Posted by: ElViajero | June 13, 2009 8:39 AM | Report abuse

You got me, ElViajero, I'm a communist. Boo!

Wealth is of course harder to tax because it's easier to hide. There are easier ways to check that someone's income is what they say it is than their wealth. But if you could manage a way to do it, I guess I'd be for it. You have to tax something or you don't have a state (and if you don't have a state, you don't have a court system and law enforcement to defend your property rights, so it's the law of the jungle). We could tax everyone the same, but common sense tells us that poor people need their money more than rich people do (higher marginal utility at lower incomes), hence a progressive tax system is deemed morally desirable. You're free to disagree, but the odds aren't in your favor. At any rate, it makes sense as a form of social insurance, especially since wealth is largely the result of luck in one form or another.

My point was that if you're aiming to make a tax progressive with respect to income, then just make it a tax on income, rather than trying to take a consumption tax, which has a mind of its own, and force it to be progressive, which is at best difficult and at worst impossible.

Posted by: bluegrass1 | June 14, 2009 1:57 AM | Report abuse

The point about taxes on income rather than wealth is that it is incomes that we are always taxing. Taxing is either destroying nominal income in order to bring purchasing power into line with a limited production capacity, or shifting nominal income from one person to another.

Taxation that is required in order to avoid inflation is, of course, primarily in defense of financial assets held by the wealthy, so a "user pays" principle would suggest that much of the progressive component should be on wealth incomes ... precisely the type of incomes that receive a substantial tax benefit if we shift from personal income tax, corporate income tax and capital gains income tax to a steep VAT.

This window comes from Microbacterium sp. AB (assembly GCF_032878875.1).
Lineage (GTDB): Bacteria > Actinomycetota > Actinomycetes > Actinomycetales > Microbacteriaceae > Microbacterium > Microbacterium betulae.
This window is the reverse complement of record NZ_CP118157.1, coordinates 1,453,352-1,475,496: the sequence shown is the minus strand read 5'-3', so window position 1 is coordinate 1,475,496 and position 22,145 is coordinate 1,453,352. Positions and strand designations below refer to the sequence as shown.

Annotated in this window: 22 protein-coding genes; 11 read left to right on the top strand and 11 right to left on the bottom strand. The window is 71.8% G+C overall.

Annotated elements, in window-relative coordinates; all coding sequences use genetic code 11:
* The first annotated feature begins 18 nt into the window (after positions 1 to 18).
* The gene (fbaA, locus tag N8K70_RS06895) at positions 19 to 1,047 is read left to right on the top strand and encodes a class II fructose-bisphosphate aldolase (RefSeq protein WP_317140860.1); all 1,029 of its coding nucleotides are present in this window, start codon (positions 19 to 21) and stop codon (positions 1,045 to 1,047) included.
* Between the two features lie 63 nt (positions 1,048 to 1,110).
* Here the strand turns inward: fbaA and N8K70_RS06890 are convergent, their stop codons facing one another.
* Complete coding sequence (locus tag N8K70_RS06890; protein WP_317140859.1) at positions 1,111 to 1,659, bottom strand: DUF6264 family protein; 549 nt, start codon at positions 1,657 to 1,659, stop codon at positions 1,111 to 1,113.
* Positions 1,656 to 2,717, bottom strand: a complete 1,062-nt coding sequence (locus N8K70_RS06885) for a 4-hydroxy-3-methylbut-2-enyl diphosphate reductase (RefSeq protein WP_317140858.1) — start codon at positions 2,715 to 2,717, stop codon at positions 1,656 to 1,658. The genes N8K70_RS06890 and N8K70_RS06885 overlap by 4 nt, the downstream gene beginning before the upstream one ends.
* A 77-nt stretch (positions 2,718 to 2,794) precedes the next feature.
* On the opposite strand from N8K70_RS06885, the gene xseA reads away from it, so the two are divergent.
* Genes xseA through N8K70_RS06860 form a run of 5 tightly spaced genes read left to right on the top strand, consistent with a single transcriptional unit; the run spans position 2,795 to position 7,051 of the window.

And that, after all, is the big issue ... David Brooks is not going to be focusing on this as a way of promoting a shift of the tax burden from regressive payroll income taxes to VAT ... which would reduce the net tax burden on median wages and below ... but a shift from taxes on financial wealth income to VAT, so that with a "modest" VAT of 10%, the working poor can pay 22%+ on their incomes, instead of the current 12%+, as a side effect of avoiding progressive taxes on financial wealth income.

Posted by: BruceMcF | June 14, 2009 12:03 PM | Report abuse

Ah yes, the old conservative gimmick. A ax the poor regressive tax. That's what a consumption tax does. It's regressive and taxes the poor who spend more of their income on goods and service than the rich who can save a greater portion of their money.

Posted by: diamond2 | June 15, 2009 10:56 AM | Report abuse

It's well past time we moved to a VAT.

Posted by: Dellis2 | June 15, 2009 1:38 PM | Report abuse